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Welcome to the nexus of ethics, psychology, morality, philosophy and health care

Friday, July 31, 2015

Can Moral Disputes Be Resolved?

By Alex Rosenberg
The New York Times - Opinion
Originally published July 13, 2015

Here is an excerpt:

The notion that moral judgments are not just true or false claims about human conduct helps explain the failure of ethical theories as far back as Aristotle’s. These theories started out on the wrong foot, by treating morality and immorality as intrinsic to the actions themselves, instead of our responses to them.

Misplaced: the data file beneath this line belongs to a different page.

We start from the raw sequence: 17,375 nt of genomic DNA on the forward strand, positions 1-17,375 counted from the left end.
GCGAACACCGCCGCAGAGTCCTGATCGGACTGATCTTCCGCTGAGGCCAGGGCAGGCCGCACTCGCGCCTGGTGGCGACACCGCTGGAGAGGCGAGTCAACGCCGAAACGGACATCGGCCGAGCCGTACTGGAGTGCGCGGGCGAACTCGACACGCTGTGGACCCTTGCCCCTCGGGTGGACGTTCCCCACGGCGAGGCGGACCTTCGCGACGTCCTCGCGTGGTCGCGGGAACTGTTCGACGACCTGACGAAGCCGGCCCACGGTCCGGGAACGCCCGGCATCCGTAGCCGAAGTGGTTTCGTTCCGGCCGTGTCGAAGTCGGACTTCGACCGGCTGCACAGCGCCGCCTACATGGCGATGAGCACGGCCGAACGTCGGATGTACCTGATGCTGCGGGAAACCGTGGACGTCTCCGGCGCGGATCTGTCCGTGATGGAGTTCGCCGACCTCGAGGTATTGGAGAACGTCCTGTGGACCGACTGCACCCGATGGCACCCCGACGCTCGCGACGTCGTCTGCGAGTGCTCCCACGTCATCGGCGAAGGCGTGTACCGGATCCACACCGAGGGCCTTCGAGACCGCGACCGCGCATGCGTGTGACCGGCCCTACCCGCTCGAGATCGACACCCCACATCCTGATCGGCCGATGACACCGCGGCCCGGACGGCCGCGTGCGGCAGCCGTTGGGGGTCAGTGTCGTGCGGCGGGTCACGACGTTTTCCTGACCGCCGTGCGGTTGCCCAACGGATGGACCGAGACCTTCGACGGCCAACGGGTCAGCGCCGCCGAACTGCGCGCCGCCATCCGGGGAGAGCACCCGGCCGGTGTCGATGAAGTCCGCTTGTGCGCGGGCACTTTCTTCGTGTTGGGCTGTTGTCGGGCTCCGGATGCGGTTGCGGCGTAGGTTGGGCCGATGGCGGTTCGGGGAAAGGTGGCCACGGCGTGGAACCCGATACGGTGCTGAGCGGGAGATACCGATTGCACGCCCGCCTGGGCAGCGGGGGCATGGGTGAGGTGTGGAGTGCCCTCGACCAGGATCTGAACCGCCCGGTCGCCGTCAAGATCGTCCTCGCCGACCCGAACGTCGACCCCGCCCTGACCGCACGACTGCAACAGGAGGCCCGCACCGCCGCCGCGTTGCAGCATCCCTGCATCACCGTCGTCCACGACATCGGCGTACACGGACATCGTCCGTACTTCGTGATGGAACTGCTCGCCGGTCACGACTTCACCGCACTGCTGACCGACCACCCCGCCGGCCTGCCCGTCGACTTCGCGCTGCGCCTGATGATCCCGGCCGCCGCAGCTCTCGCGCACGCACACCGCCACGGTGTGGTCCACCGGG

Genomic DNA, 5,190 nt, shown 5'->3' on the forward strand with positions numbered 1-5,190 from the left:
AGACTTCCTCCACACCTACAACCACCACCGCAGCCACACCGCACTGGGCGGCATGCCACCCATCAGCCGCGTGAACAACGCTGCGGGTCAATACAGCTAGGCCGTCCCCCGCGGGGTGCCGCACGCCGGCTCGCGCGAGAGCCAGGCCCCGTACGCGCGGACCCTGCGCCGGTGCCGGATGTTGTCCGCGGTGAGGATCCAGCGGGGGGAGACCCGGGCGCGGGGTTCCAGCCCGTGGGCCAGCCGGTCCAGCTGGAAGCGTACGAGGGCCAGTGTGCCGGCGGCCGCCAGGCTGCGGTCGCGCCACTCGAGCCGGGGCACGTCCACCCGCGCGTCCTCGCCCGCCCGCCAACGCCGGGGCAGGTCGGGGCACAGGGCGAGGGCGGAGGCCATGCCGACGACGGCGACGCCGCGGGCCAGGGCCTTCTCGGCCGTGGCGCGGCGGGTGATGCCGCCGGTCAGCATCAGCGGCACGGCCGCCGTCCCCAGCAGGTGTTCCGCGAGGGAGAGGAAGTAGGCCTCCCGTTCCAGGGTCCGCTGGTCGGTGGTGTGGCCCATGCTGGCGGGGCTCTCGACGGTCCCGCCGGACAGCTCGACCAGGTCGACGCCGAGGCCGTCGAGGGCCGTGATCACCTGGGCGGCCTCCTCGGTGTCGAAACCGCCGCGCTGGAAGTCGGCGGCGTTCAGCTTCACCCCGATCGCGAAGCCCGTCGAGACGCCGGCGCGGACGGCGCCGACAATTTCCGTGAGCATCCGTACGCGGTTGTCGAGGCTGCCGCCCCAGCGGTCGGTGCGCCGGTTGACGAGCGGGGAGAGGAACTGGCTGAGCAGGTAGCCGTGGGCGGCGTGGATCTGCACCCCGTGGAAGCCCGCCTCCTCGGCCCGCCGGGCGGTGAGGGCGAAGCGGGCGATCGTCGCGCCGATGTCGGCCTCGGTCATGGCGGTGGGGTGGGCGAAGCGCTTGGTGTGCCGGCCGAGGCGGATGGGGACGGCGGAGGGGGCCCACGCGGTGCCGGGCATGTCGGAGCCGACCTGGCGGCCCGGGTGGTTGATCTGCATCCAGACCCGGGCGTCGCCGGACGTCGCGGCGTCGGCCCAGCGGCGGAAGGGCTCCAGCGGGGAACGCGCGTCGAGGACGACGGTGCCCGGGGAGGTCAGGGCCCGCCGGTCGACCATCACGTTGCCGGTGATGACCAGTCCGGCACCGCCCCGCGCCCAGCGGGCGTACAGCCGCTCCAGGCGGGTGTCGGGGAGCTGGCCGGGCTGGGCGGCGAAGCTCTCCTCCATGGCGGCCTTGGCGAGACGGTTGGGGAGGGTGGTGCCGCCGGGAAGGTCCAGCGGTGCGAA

Factoring human emotions into moral judgment explains much about them. Why they are held so strongly, why different cultures that shape human emotional responses have such different moral norms, even why people treat abstract ethical disagreement by others as a moral flaw. And most of all, this meta-ethical theory helps us understand why such disputes are sometimes intractable.

Meta-ethics has begun to make use of findings in cognitive social psychology, and in neuroscience, to help understand the nature of ethical claims.

The entire article is here.
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